Over half of Illinoisans struggle with financial problems, and for a substantial number of these people, the issues cause them to worry more than three hours a week, significantly affecting their ability to function at work and at home.
Bankruptcy provides both short and long-term relief from these stresses. Immediately after the consumer files a voluntary petition, an automatic stay goes into effect, in most cases. Under Section 362 of the Bankruptcy Code, moneylenders may not take any adverse action against debtors, from collection calls to foreclosure, without special permission from the bankruptcy judge.
Shortly after the automatic stay goes into effect, most of the debtor’s unsecured debts are discharged. “Unsecured debts” are promise-to-pay obligations, like credit cards, medical bills, most government loans, and even some past-due income taxes.
What Causes Bankruptcy in Illinois?
Although the extent of the financial problems that Chicago residents face may vary, the root of these problems is usually very much the same. Most people who have financial problems race them to one of the following:
- Illness/Injury: Most people lack the means to pay these emergency obligations in cash, and medical inflation has consistently outpaced regular inflation over the past several decades. The end result is often bankruptcy.
- Divorce/Separation: These events also create unexpected expenses, such as attorneys’ fees and family support payments, that often cannot be postponed. Moreover, the division of households dilutes the family’s income while significantly increasing expenses.
- Credit Cards: Typically, credit card problems begin with one or two months of only minimum payments, and that soon becomes five or six months and a mound of unpayable debt.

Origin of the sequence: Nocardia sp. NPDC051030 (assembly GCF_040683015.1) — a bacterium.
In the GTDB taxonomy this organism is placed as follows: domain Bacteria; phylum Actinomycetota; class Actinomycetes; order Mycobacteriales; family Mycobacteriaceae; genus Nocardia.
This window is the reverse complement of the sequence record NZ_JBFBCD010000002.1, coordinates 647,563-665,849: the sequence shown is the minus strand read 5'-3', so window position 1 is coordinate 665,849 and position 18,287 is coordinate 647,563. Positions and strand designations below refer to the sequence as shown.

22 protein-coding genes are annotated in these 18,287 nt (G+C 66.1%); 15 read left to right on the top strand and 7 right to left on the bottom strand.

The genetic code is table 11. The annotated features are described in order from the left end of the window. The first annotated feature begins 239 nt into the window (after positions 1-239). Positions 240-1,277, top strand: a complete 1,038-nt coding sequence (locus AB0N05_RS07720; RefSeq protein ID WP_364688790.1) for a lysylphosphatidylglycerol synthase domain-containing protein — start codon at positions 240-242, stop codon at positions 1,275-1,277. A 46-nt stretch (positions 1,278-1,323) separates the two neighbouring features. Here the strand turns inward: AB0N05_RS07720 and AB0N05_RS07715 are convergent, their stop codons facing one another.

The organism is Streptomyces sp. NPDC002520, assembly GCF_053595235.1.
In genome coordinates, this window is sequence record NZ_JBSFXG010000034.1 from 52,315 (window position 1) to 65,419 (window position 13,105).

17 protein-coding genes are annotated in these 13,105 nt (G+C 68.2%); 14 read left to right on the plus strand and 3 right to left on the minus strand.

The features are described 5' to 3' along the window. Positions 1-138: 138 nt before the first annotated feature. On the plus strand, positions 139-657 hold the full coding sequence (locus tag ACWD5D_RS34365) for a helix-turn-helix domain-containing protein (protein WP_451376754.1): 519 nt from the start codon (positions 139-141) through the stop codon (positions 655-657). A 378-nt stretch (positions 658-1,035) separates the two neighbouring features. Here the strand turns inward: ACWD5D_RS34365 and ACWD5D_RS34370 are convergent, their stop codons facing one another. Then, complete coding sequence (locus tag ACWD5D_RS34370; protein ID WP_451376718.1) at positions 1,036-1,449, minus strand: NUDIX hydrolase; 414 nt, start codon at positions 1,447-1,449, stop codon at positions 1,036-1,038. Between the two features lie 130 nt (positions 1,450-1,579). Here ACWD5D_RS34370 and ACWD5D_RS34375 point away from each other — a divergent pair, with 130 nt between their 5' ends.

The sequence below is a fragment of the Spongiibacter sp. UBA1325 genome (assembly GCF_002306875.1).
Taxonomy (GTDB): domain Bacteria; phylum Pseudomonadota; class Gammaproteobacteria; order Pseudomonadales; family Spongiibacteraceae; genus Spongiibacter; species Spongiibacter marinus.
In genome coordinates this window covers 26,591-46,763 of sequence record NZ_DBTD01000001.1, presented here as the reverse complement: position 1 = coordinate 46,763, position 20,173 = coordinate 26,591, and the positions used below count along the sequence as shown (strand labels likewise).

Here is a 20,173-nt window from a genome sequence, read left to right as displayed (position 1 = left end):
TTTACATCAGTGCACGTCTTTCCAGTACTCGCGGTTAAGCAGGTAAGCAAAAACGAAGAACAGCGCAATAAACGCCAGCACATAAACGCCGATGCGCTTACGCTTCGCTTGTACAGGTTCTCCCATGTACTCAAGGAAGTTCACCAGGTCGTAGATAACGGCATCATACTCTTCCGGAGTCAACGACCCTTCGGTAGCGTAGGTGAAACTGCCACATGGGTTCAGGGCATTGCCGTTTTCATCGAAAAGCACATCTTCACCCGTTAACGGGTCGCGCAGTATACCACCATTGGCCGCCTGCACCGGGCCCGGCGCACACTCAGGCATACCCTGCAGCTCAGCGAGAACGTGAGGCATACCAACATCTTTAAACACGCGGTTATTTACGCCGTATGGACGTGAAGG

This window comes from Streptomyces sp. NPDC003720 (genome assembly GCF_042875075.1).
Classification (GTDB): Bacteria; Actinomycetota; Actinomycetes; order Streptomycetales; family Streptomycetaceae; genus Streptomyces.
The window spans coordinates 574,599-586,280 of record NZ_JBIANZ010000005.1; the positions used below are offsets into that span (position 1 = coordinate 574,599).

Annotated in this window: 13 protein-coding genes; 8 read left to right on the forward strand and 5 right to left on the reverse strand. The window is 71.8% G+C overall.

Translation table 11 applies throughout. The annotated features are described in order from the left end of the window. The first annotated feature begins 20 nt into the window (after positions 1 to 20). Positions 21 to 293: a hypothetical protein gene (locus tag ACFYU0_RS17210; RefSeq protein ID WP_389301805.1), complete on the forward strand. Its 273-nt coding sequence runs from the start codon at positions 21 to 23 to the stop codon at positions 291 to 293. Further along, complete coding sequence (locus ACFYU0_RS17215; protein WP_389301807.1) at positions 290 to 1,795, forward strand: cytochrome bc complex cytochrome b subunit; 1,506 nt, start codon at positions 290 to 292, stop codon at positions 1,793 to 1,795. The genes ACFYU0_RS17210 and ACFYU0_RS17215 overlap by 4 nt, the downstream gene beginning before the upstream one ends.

As a rule of thumb, if you have more than $5,000 in unsecured debts or secured debt delinquency (“secured debts” include home mortgages and car loans), consumer bankruptcy is probably an option, because it is almost impossible to pay down that debt without dealing with adverse action from moneylenders.
Legal Debt Relief Options in Chicago
Most people who have issues with unsecured debt file Chapter 7. About six weeks after the voluntary petition is filed, a trustee (person who oversees the bankruptcy for the judge) ensures that all the paperwork is in order. About six months later, the judge discharges all dischargeable debts.
People who struggle with secured debt usually opt for Chapter 13. This form of bankruptcy gives debtors up to five years to erase delinquency on their secured debts. During this time, the moneylenders may not take any adverse action, such as repossession or foreclosure, in most cases. Furthermore, instead of just checking paperwork, the trustee puts the debtor on an allowance, so any extra money goes to catch up on past-due secured debt.
Some people file a test-the-water Chapter 20 bankruptcy, especially if they are extremely far behind on their secured debts. If the Chapter 13 debt consolidation payment turns out to be too much, the debtor can voluntarily convert the case to a Chapter 7.
Reach Out to Savvy Attorneys
Bankruptcy is often the best way out of financial problems. For a free consultation with an experienced bankruptcy attorney in Chicago, contact the Bentz Holguin Law Firm, LLC. Convenient payment plans are available.